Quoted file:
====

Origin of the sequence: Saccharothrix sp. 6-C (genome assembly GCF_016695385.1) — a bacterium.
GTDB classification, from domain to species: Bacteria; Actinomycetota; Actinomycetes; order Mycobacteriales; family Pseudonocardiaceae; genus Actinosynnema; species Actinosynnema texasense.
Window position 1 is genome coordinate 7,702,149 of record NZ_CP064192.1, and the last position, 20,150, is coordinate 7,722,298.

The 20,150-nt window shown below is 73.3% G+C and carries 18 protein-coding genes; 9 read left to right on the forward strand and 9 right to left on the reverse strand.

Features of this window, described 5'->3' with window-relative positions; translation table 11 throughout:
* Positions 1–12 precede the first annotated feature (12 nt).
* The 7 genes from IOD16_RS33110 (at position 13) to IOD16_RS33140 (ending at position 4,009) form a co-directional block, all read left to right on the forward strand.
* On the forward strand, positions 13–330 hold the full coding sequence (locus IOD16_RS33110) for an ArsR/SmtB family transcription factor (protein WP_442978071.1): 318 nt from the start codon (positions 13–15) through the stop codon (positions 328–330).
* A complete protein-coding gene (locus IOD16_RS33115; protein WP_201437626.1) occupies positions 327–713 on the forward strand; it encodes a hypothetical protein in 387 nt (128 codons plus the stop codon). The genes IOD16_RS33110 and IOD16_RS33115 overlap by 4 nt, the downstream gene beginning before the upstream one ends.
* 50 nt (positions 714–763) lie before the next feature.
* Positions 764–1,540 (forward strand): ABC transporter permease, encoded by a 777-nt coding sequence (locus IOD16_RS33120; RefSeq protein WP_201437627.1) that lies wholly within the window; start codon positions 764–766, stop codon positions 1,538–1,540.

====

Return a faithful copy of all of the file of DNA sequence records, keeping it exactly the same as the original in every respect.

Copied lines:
Origin of the sequence: Saccharothrix sp. 6-C (genome assembly GCF_016695385.1) — a bacterium.
GTDB classification, from domain to species: Bacteria; Actinomycetota; Actinomycetes; order Mycobacteriales; family Pseudonocardiaceae; genus Actinosynnema; species Actinosynnema texasense.
Window position 1 is genome coordinate 7,702,149 of record NZ_CP064192.1, and the last position, 20,150, is coordinate 7,722,298.

The 20,150-nt window shown below is 73.3% G+C and carries 18 protein-coding genes; 9 read left to right on the forward strand and 9 right to left on the reverse strand.

Features of this window, described 5'->3' with window-relative positions; translation table 11 throughout:
* Positions 1–12 precede the first annotated feature (12 nt).
* The 7 genes from IOD16_RS33110 (at position 13) to IOD16_RS33140 (ending at position 4,009) form a co-directional block, all read left to right on the forward strand.
* On the forward strand, positions 13–330 hold the full coding sequence (locus IOD16_RS33110) for an ArsR/SmtB family transcription factor (protein WP_442978071.1): 318 nt from the start codon (positions 13–15) through the stop codon (positions 328–330).
* A complete protein-coding gene (locus IOD16_RS33115; protein WP_201437626.1) occupies positions 327–713 on the forward strand; it encodes a hypothetical protein in 387 nt (128 codons plus the stop codon). The genes IOD16_RS33110 and IOD16_RS33115 overlap by 4 nt, the downstream gene beginning before the upstream one ends.
* 50 nt (positions 714–763) lie before the next feature.
* Positions 764–1,540 (forward strand): ABC transporter permease, encoded by a 777-nt coding sequence (locus IOD16_RS33120; RefSeq protein WP_201437627.1) that lies wholly within the window; start codon positions 764–766, stop codon positions 1,538–1,540.